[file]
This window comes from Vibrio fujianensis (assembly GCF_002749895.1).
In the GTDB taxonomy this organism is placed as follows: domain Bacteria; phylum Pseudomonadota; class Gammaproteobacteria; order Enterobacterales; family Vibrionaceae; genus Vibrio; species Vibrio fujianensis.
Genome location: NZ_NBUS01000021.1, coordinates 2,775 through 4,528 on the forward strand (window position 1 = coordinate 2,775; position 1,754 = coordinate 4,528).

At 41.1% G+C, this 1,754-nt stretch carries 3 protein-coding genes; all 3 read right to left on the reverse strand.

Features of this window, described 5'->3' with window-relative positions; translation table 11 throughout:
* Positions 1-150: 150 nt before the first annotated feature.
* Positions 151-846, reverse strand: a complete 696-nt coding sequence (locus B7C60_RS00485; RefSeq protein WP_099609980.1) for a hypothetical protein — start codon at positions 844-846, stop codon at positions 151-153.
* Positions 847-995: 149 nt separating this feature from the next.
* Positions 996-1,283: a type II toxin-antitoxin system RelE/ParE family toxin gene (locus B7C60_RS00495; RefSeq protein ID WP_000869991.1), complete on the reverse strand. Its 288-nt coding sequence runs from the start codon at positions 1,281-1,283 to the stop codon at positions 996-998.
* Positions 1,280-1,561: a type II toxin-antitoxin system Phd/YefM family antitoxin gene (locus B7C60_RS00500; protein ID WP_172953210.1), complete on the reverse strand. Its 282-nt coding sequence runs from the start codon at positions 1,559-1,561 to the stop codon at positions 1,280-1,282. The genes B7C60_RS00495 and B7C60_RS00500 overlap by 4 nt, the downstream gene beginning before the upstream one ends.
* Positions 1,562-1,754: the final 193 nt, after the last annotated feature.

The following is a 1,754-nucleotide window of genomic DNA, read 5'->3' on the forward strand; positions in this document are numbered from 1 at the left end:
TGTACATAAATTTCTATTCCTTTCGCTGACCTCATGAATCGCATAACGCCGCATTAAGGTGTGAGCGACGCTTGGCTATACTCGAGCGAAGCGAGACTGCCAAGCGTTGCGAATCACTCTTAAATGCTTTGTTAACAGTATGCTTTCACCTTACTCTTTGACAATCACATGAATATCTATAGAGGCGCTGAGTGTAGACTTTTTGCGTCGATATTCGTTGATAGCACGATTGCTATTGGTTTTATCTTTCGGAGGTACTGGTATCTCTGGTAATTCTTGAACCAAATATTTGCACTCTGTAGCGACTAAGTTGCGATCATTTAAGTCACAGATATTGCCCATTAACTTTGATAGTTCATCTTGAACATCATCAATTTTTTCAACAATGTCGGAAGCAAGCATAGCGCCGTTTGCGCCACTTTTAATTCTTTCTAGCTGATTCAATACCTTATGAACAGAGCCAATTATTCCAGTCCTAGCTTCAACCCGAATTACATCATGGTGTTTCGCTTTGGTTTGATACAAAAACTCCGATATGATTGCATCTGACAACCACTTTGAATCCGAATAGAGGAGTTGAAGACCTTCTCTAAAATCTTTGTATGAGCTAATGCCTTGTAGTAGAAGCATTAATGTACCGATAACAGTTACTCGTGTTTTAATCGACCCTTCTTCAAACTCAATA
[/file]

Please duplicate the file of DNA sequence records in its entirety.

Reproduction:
This window comes from Vibrio fujianensis (assembly GCF_002749895.1).
In the GTDB taxonomy this organism is placed as follows: domain Bacteria; phylum Pseudomonadota; class Gammaproteobacteria; order Enterobacterales; family Vibrionaceae; genus Vibrio; species Vibrio fujianensis.
Genome location: NZ_NBUS01000021.1, coordinates 2,775 through 4,528 on the forward strand (window position 1 = coordinate 2,775; position 1,754 = coordinate 4,528).

At 41.1% G+C, this 1,754-nt stretch carries 3 protein-coding genes; all 3 read right to left on the reverse strand.

Features of this window, described 5'->3' with window-relative positions; translation table 11 throughout:
* Positions 1-150: 150 nt before the first annotated feature.
* Positions 151-846, reverse strand: a complete 696-nt coding sequence (locus B7C60_RS00485; RefSeq protein WP_099609980.1) for a hypothetical protein — start codon at positions 844-846, stop codon at positions 151-153.
* Positions 847-995: 149 nt separating this feature from the next.
* Positions 996-1,283: a type II toxin-antitoxin system RelE/ParE family toxin gene (locus B7C60_RS00495; RefSeq protein ID WP_000869991.1), complete on the reverse strand. Its 288-nt coding sequence runs from the start codon at positions 1,281-1,283 to the stop codon at positions 996-998.
* Positions 1,280-1,561: a type II toxin-antitoxin system Phd/YefM family antitoxin gene (locus B7C60_RS00500; protein ID WP_172953210.1), complete on the reverse strand. Its 282-nt coding sequence runs from the start codon at positions 1,559-1,561 to the stop codon at positions 1,280-1,282. The genes B7C60_RS00495 and B7C60_RS00500 overlap by 4 nt, the downstream gene beginning before the upstream one ends.
* Positions 1,562-1,754: the final 193 nt, after the last annotated feature.

The following is a 1,754-nucleotide window of genomic DNA, read 5'->3' on the forward strand; positions in this document are numbered from 1 at the left end:
TGTACATAAATTTCTATTCCTTTCGCTGACCTCATGAATCGCATAACGCCGCATTAAGGTGTGAGCGACGCTTGGCTATACTCGAGCGAAGCGAGACTGCCAAGCGTTGCGAATCACTCTTAAATGCTTTGTTAACAGTATGCTTTCACCTTACTCTTTGACAATCACATGAATATCTATAGAGGCGCTGAGTGTAGACTTTTTGCGTCGATATTCGTTGATAGCACGATTGCTATTGGTTTTATCTTTCGGAGGTACTGGTATCTCTGGTAATTCTTGAACCAAATATTTGCACTCTGTAGCGACTAAGTTGCGATCATTTAAGTCACAGATATTGCCCATTAACTTTGATAGTTCATCTTGAACATCATCAATTTTTTCAACAATGTCGGAAGCAAGCATAGCGCCGTTTGCGCCACTTTTAATTCTTTCTAGCTGATTCAATACCTTATGAACAGAGCCAATTATTCCAGTCCTAGCTTCAACCCGAATTACATCATGGTGTTTCGCTTTGGTTTGATACAAAAACTCCGATATGATTGCATCTGACAACCACTTTGAATCCGAATAGAGGAGTTGAAGACCTTCTCTAAAATCTTTGTATGAGCTAATGCCTTGTAGTAGAAGCATTAATGTACCGATAACAGTTACTCGTGTTTTAATCGACCCTTCTTCAAACTCAATA